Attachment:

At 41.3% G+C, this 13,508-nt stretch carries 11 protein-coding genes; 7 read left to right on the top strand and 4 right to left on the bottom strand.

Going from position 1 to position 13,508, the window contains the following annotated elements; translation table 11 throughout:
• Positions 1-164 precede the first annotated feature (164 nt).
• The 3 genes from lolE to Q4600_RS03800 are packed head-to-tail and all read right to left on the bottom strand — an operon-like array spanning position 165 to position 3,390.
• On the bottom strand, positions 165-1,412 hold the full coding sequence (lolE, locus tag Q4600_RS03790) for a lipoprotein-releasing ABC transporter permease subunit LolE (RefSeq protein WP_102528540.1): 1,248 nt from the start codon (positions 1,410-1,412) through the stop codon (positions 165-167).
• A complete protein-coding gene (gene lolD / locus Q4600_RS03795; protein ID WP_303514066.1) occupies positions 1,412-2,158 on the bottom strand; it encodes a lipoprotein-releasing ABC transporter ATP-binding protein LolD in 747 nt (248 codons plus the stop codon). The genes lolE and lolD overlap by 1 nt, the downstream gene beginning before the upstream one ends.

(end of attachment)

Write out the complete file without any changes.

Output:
At 41.3% G+C, this 13,508-nt stretch carries 11 protein-coding genes; 7 read left to right on the top strand and 4 right to left on the bottom strand.

Going from position 1 to position 13,508, the window contains the following annotated elements; translation table 11 throughout:
• Positions 1-164 precede the first annotated feature (164 nt).
• The 3 genes from lolE to Q4600_RS03800 are packed head-to-tail and all read right to left on the bottom strand — an operon-like array spanning position 165 to position 3,390.
• On the bottom strand, positions 165-1,412 hold the full coding sequence (lolE, locus tag Q4600_RS03790) for a lipoprotein-releasing ABC transporter permease subunit LolE (RefSeq protein WP_102528540.1): 1,248 nt from the start codon (positions 1,410-1,412) through the stop codon (positions 165-167).
• A complete protein-coding gene (gene lolD / locus Q4600_RS03795; protein ID WP_303514066.1) occupies positions 1,412-2,158 on the bottom strand; it encodes a lipoprotein-releasing ABC transporter ATP-binding protein LolD in 747 nt (248 codons plus the stop codon). The genes lolE and lolD overlap by 1 nt, the downstream gene beginning before the upstream one ends.